EDITORIALS

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November 21, 2008

Flex appeal

On an already insular campus, forcing money into an Aramark-only Flex system keeps students on campus and off of places like 57th Street.

At the University of Chicago, two words have come to take on particular meanings. Aramark is synonymous with mediocre food and infamously poor service; Flex (as in Flex dollars), signifies the flexibility and power to choose what we, as students, want to eat, and when and where we want to eat it.

But it doesn’t really. Instead, Flex offers only the freedom to choose among the unholy trinity of Bart Mart, Hutch, and the C-Shop. It does not, as it does at many other schools, function as a simple, centralized payment system to pick up food or dine out at local restaurants. On an already insular campus, forcing money into an Aramark-only Flex system keeps students on campus and off of places like 57th Street.

Since Aramark currently administers the Flex dollars program, it’s not surprising that it wants to keep money within its system. But ultimately, the administration is responsible for hiring a contractor to run the campus dining system. (Perhaps it could even consider a company whose CEO is not a University trustee.) With the food services contract set to expire next year, the University should place expanded Flex options high on its list of priorities. While Aramark might find the idea of dining competition unappetizing, the expansion of Flex does not have to be a fiscally damaging prospect: Aramark could charge local restaurants a small fee to integrate Flex into their payment systems.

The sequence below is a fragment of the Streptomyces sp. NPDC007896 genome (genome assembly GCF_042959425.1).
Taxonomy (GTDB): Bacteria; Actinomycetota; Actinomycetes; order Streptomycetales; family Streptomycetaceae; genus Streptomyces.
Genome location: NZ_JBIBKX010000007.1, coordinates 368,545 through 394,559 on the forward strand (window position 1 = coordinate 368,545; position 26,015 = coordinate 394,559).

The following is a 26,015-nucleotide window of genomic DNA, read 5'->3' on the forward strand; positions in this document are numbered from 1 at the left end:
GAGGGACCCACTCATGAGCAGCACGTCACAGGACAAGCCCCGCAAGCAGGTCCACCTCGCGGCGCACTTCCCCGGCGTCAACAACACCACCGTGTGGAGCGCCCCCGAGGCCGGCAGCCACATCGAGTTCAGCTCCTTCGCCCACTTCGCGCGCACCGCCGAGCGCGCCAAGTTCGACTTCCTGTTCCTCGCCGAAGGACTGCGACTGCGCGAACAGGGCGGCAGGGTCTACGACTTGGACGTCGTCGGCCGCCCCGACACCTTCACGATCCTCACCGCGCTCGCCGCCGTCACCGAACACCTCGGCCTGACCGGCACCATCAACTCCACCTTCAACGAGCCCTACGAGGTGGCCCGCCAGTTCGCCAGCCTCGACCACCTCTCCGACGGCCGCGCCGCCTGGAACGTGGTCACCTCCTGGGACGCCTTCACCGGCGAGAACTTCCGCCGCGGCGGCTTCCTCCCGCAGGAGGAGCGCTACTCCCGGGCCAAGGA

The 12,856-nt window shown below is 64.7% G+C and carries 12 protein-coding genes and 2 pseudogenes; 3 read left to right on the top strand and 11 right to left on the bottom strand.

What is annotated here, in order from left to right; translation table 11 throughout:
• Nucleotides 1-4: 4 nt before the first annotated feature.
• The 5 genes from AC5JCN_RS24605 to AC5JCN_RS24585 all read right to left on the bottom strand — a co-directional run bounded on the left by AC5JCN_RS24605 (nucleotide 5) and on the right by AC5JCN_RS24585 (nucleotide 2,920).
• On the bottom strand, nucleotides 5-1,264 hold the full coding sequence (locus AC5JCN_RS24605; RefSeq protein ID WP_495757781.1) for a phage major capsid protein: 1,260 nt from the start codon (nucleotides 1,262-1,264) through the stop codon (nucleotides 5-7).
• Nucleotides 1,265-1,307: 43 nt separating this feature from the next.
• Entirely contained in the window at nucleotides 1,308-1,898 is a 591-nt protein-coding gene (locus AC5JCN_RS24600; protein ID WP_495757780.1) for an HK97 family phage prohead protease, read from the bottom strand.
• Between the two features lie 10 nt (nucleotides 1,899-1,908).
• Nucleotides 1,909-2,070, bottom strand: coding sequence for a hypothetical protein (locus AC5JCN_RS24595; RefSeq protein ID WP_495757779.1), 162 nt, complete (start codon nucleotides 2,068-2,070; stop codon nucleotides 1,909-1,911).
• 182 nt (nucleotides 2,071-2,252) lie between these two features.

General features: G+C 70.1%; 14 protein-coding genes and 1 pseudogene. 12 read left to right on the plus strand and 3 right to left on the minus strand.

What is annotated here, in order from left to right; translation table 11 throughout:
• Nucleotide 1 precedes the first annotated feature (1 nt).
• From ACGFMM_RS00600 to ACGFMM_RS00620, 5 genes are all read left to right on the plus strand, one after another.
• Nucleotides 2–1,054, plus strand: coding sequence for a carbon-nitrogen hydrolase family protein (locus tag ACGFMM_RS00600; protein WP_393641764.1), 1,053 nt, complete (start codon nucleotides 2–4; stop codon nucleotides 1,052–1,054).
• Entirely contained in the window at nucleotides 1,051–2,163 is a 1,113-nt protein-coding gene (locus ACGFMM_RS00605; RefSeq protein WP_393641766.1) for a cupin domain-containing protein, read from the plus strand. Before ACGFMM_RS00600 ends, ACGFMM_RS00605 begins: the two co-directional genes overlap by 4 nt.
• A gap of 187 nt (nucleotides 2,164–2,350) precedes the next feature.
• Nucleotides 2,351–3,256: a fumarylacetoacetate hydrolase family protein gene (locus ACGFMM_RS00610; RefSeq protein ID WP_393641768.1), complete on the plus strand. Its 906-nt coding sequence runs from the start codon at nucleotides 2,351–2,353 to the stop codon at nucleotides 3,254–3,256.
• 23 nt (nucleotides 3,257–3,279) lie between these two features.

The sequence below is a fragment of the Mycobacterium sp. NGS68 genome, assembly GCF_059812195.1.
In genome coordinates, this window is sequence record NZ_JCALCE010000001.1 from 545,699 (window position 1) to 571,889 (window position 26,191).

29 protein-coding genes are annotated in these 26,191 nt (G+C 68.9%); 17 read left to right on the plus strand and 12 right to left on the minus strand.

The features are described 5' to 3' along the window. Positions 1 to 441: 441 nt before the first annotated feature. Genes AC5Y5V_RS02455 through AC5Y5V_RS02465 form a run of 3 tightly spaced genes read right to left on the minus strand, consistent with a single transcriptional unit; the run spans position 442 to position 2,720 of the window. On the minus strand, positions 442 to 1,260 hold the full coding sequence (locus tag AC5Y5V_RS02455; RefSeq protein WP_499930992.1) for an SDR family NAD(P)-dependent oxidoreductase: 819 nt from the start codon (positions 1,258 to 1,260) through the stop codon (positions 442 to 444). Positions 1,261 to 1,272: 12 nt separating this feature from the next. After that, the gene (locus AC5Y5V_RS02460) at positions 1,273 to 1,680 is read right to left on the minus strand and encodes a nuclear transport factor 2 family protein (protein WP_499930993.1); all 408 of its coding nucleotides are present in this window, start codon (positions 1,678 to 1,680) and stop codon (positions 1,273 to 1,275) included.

Since many students currently pay with credit cards––and credit card companies charge substantial fees to merchants––both parties could benefit, as the restaurants would be forced to pay less in commissions.

Undoubtedly the move would also drive up patronage at both on- and off-campus establishments, as diners could forgo a trip to an ATM before heading to campus coffee shops or cash-only restaurants like Salonica. Students tied to dining contracts would have a greater incentive to explore the Hyde Park restaurant scene if they could spend their meal plan–mandated Flex dollars across the neighborhood, while those choosing to live off-campus would have more reason to buy into the Flex system (and spend money not just at off-campus restaurants, but at the convenient Aramark locations).

Parents, for their part, would feel more comfortable buying Flex than simply sending cash, since they could ensure their children were eating well without having to fear partially financing a shopping spree at Kimbark Liquors. Plus, students carrying around Chicago ID cards rather than cash can be less concerned about having their money lost or stolen.

The U of C campus has no shortage of coffee shops, and Hyde Park has a number of good, cheap restaurants. The University should continue to encourage students to explore the community, and no doubt most students would prefer the convenience of being able to eat off campus while still paying with Flex Dollars.

The Maroon Editorial Board consists of the Editor-in-Chief, Viewpoints Editors, and two additional Editorial Board members.